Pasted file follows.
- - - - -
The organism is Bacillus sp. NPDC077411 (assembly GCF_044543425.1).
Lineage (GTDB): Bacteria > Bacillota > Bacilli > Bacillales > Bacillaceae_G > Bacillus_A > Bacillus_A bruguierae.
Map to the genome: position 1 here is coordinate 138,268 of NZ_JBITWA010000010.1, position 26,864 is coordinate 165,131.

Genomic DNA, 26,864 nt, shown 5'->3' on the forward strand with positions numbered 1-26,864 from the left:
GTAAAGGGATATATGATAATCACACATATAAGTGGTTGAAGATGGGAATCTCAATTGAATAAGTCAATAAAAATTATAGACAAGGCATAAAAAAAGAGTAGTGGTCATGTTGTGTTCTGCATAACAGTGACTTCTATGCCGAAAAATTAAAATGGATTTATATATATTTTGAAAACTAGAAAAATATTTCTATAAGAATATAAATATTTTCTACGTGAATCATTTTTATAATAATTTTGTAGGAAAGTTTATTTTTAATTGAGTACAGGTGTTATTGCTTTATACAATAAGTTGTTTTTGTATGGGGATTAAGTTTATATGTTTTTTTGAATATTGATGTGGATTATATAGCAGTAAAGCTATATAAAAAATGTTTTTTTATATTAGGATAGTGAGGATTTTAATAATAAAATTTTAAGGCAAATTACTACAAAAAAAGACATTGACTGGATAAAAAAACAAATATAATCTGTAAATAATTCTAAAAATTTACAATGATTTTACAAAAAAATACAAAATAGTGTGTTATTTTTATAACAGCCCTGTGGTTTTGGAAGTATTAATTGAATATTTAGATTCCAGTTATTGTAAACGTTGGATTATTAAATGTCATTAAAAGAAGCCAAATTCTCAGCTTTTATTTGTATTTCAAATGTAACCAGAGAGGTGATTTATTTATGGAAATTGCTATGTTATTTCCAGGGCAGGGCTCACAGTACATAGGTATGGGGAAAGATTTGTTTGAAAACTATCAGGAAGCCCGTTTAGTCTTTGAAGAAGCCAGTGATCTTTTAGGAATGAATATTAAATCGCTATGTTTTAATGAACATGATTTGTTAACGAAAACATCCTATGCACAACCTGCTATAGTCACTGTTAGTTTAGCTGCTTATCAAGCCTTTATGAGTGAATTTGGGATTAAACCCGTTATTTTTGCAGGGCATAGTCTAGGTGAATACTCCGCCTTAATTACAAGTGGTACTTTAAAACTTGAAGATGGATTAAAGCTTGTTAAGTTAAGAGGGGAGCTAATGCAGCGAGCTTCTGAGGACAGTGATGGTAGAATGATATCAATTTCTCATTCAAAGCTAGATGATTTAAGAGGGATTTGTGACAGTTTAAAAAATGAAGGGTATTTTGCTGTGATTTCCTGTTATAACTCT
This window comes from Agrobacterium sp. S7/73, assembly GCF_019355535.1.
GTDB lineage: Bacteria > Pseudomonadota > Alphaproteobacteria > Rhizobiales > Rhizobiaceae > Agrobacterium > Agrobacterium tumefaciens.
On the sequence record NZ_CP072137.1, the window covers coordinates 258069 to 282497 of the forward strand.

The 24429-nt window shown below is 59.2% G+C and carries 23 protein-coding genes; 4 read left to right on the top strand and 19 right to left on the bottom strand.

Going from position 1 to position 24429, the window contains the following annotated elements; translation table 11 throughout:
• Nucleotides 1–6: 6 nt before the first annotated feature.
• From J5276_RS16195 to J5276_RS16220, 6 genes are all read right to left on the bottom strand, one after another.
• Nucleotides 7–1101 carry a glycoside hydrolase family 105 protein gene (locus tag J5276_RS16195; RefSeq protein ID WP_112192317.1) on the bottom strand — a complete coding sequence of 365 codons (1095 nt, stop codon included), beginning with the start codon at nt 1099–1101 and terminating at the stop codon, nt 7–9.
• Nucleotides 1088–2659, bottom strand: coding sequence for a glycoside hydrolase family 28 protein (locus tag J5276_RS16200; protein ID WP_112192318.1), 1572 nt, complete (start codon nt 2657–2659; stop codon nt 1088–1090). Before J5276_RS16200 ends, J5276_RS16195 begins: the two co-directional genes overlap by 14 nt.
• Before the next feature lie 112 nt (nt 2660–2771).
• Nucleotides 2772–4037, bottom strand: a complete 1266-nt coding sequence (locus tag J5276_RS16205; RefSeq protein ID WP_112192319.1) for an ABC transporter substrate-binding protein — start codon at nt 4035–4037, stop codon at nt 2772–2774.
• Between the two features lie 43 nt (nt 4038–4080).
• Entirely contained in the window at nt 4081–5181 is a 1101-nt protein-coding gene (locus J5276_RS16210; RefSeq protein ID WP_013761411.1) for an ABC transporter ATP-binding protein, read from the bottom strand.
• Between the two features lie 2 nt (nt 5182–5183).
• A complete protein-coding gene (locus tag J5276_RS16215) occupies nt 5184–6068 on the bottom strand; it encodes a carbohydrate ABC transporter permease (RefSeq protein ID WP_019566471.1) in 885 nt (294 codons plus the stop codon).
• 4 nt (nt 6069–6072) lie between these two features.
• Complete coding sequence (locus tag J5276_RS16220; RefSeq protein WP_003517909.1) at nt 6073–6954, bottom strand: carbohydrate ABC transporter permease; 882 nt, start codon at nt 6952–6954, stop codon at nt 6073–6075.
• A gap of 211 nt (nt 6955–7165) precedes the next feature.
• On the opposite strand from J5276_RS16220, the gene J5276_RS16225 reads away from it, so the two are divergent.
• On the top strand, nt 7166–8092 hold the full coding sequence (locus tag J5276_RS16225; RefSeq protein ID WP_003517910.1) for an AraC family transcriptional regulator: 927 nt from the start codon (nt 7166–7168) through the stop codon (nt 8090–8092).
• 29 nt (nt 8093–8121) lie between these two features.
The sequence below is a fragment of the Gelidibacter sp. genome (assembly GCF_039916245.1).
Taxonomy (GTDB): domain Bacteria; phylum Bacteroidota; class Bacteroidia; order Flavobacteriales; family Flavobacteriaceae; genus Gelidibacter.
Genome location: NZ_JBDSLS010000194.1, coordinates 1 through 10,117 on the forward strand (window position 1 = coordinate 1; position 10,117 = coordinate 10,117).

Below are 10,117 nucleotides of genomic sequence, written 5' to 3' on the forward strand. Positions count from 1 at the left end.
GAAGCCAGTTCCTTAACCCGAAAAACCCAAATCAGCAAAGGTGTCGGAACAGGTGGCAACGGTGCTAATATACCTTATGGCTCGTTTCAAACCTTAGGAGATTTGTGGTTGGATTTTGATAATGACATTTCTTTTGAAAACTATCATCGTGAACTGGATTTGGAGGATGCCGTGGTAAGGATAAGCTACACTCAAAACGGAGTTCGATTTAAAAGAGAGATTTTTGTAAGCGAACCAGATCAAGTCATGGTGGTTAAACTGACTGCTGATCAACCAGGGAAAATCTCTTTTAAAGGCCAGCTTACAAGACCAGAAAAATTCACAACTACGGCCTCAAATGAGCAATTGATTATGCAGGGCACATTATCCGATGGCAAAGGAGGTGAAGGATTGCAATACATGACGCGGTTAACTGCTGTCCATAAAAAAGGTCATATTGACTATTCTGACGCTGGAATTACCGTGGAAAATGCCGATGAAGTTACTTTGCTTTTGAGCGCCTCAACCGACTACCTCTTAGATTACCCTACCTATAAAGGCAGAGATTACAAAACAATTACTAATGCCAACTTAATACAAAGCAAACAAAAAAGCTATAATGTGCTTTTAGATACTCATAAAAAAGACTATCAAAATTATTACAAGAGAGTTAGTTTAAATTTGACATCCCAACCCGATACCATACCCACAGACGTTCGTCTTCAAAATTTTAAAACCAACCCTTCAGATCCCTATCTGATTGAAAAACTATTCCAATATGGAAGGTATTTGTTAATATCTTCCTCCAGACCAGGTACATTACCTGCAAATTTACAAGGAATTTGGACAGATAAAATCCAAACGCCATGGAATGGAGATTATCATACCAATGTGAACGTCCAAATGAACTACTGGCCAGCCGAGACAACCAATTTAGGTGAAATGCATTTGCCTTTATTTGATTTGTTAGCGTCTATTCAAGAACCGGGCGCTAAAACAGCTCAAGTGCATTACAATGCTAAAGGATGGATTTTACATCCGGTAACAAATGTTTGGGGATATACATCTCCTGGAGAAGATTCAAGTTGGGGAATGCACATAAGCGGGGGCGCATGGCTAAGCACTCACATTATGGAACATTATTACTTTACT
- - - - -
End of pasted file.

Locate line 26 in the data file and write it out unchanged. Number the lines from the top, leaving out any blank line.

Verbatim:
• 29 nt (nt 8093–8121) lie between these two features.